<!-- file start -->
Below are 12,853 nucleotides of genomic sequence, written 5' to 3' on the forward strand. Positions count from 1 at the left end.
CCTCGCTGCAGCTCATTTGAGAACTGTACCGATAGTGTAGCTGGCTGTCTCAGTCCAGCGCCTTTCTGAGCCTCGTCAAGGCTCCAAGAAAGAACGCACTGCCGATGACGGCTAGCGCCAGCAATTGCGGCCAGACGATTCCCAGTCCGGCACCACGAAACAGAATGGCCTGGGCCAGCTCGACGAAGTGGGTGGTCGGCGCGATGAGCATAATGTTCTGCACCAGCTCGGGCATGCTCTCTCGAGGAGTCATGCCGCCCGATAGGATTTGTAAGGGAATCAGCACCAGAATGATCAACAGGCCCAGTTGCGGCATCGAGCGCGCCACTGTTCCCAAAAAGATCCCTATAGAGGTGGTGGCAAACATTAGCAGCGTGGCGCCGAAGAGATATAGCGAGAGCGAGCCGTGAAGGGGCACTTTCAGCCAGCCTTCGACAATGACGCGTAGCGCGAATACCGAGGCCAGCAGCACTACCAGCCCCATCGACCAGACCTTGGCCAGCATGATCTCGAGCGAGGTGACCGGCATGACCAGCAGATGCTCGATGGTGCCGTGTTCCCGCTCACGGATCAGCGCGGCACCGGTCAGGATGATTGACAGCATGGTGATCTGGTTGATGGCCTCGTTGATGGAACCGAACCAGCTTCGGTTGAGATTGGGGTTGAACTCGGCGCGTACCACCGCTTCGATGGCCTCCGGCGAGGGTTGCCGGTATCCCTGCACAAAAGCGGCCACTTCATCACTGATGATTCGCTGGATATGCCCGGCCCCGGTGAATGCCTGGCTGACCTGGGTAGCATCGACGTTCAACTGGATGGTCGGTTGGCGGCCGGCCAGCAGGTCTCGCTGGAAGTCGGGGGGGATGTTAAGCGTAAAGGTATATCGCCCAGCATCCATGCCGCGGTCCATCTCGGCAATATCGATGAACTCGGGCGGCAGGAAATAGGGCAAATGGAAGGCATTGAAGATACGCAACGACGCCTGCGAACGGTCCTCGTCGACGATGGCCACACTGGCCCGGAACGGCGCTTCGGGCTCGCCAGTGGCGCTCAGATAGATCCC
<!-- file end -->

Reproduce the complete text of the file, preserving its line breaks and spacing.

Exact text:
Below are 12,853 nucleotides of genomic sequence, written 5' to 3' on the forward strand. Positions count from 1 at the left end.
CCTCGCTGCAGCTCATTTGAGAACTGTACCGATAGTGTAGCTGGCTGTCTCAGTCCAGCGCCTTTCTGAGCCTCGTCAAGGCTCCAAGAAAGAACGCACTGCCGATGACGGCTAGCGCCAGCAATTGCGGCCAGACGATTCCCAGTCCGGCACCACGAAACAGAATGGCCTGGGCCAGCTCGACGAAGTGGGTGGTCGGCGCGATGAGCATAATGTTCTGCACCAGCTCGGGCATGCTCTCTCGAGGAGTCATGCCGCCCGATAGGATTTGTAAGGGAATCAGCACCAGAATGATCAACAGGCCCAGTTGCGGCATCGAGCGCGCCACTGTTCCCAAAAAGATCCCTATAGAGGTGGTGGCAAACATTAGCAGCGTGGCGCCGAAGAGATATAGCGAGAGCGAGCCGTGAAGGGGCACTTTCAGCCAGCCTTCGACAATGACGCGTAGCGCGAATACCGAGGCCAGCAGCACTACCAGCCCCATCGACCAGACCTTGGCCAGCATGATCTCGAGCGAGGTGACCGGCATGACCAGCAGATGCTCGATGGTGCCGTGTTCCCGCTCACGGATCAGCGCGGCACCGGTCAGGATGATTGACAGCATGGTGATCTGGTTGATGGCCTCGTTGATGGAACCGAACCAGCTTCGGTTGAGATTGGGGTTGAACTCGGCGCGTACCACCGCTTCGATGGCCTCCGGCGAGGGTTGCCGGTATCCCTGCACAAAAGCGGCCACTTCATCACTGATGATTCGCTGGATATGCCCGGCCCCGGTGAATGCCTGGCTGACCTGGGTAGCATCGACGTTCAACTGGATGGTCGGTTGGCGGCCGGCCAGCAGGTCTCGCTGGAAGTCGGGGGGGATGTTAAGCGTAAAGGTATATCGCCCAGCATCCATGCCGCGGTCCATCTCGGCAATATCGATGAACTCGGGCGGCAGGAAATAGGGCAAATGGAAGGCATTGAAGATACGCAACGACGCCTGCGAACGGTCCTCGTCGACGATGGCCACACTGGCCCGGAACGGCGCTTCGGGCTCGCCAGTGGCGCTCAGATAGATCCC